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Gabriele Dürbeck

Abstract

The Anthropocene concept originates from earth system sciences and conceptualizes humanity as a planetary geophysical force. It links current action-oriented time horizons to Earth historical deep time and implies non-separability of natures-cultures. The Anthropocene concept has resonated in debates in natural and social sciences, the humanities and the broader public, serving as an inter- and transdisciplinary bridging concept. Based on an analysis of numerous texts from multiple scientific disciplines and media, this contribution distinguishes five narratives of the Anthropocene: the disaster narrative, the court narrative, the Great Transformation narrative, the (bio-)technological and the interdependence narrative. The five narratives articulate very different perspectives and experiences and transport divergent political, economic, ethical and anthropological values and interests; this is also shown in alternative conceptualizations such as Eurocene, Technocene, Capitalocene or Plantationocene. The analysis reveals that the narratives share significant structural characteristics concerning story, plot, protagonists, spatial and temporal structure and action-oriented emplotment which together can be referred to a meta-narrative of the Anthropocene. Since the partly overlapping, partly contradictory narratives compete for legitimation and dominance in science and the broader public, the findings raise the question whether this struggle will stabilize or undermine the Anthropocene meta-narrative in the long run.

Open access

Eva Toulouze and Nikolai Anisimov

Abstract

The authors had the opportunity, during their fieldwork, to attend spring rituals in Varkled-Böd’ya village. The week before the Great Day (Bydjynnal, coinciding with Orthodox Easter) is a dense ritual week: there are young people to be initiated, boys first and girls at the concluding ritual, who thus become adults; there are evil spirits to be chased away from the space of the living; there are kin relations to be reinforced through reciprocal visits, prayers and ritual deeds. These four rituals are the focus of this article, which provides an ethnographic account as well as a general analysis of the critical dimensions observed.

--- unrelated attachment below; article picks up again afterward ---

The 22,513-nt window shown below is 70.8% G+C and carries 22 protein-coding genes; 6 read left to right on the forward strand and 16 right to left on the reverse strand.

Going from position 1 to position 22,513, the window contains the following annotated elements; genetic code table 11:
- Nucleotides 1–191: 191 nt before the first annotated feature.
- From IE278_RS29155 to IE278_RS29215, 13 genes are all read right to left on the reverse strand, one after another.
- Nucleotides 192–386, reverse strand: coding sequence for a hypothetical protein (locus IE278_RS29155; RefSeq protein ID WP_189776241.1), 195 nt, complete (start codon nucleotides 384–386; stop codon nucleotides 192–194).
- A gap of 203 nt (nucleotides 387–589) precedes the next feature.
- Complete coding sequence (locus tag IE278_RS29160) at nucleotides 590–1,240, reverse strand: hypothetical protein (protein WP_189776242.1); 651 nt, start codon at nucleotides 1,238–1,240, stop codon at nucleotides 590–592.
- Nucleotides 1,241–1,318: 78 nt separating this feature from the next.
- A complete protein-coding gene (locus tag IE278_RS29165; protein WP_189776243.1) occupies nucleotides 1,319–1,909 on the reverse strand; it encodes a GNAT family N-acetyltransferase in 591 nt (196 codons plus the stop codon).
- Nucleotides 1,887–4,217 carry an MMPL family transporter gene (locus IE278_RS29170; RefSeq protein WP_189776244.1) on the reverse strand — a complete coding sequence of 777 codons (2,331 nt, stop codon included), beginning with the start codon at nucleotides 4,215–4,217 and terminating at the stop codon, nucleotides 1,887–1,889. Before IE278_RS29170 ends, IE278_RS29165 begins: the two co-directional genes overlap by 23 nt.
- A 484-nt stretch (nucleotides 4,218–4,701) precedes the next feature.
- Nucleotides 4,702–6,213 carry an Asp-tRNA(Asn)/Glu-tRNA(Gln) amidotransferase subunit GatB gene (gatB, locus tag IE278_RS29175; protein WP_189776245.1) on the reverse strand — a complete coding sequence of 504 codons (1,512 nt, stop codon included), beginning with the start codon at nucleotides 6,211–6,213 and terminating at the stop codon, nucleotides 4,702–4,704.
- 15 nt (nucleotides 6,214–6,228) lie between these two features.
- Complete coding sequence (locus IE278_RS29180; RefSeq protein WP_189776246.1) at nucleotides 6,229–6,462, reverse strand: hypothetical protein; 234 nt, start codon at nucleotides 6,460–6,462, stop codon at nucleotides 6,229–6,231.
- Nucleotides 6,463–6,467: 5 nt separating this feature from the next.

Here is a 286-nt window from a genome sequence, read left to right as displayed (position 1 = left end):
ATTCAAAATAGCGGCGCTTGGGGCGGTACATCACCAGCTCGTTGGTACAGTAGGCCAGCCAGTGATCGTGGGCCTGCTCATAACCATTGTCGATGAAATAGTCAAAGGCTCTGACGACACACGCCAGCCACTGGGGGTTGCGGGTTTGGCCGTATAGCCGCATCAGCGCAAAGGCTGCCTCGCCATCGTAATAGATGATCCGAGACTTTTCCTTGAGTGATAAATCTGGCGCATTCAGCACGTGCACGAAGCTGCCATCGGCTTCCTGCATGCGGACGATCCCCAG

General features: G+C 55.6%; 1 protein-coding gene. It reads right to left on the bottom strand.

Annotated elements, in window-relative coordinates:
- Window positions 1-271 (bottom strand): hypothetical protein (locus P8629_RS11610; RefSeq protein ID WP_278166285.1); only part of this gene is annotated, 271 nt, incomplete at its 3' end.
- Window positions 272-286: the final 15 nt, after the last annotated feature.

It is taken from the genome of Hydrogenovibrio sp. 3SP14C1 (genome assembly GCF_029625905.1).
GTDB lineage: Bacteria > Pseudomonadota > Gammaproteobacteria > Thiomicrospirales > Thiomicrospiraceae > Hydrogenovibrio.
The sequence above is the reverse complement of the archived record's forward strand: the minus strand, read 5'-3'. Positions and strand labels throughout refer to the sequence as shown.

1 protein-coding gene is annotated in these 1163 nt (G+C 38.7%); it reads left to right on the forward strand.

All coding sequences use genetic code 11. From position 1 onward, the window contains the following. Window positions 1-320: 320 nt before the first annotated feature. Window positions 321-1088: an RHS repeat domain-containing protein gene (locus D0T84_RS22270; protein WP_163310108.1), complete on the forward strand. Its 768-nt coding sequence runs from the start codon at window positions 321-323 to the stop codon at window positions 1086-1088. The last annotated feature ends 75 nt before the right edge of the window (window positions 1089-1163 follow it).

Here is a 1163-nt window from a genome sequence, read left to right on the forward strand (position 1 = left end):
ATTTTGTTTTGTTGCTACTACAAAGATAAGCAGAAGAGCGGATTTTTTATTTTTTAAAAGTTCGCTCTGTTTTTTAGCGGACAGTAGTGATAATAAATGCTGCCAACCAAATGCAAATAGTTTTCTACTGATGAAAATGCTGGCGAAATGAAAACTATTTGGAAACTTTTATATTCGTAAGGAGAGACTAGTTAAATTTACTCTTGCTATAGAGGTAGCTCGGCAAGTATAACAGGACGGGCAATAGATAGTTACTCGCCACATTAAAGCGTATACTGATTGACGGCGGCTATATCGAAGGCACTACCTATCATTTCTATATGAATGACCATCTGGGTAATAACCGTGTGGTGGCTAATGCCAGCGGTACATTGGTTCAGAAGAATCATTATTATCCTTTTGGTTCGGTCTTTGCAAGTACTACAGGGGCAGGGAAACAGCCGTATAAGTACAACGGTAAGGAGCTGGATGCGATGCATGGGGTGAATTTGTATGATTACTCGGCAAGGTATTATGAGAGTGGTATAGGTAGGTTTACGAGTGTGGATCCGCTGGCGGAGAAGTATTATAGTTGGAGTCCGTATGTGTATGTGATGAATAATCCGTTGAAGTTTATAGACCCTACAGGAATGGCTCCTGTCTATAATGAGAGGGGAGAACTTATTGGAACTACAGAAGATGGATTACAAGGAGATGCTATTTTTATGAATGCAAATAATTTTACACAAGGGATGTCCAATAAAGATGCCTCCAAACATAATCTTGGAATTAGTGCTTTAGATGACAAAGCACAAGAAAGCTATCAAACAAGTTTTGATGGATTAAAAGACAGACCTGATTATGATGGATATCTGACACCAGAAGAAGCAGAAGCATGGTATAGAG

Open access

Notes and Reviews

Cultural Trauma and Diversity in Museums: A Report from São Paulo

Kirsti Jõesalu and Ene Kõresaar

Open access

Madis Rennu, Liisa Tomasberg-Koidu and Art Leete

Abstract

On the basis of ethnographic fieldwork, conducted between 2007 and 2013, the authors analyse the communities of male artisans that have had the most significant impact on the development of contemporary Estonian handicraft. A wide range of artisans were surveyed in the course of this research, from professionals who earn a living from handicraft to amateurs, small enterprises and handicraft instructors. The authors concentrate on the motifs and background of different categories of handicraft agent. Details of handicraft practice such as mastering specific items, local peculiarities and materials used will be also explored. The analysis is predominantly based on the artisans’ views on proper ways of making handicraft items, their marketing strategies and the needs of developing their skills. The study* demonstrates that artisanal initiatives support the material reproduction of cultural locations through constant renewal of heritage ideology and practice.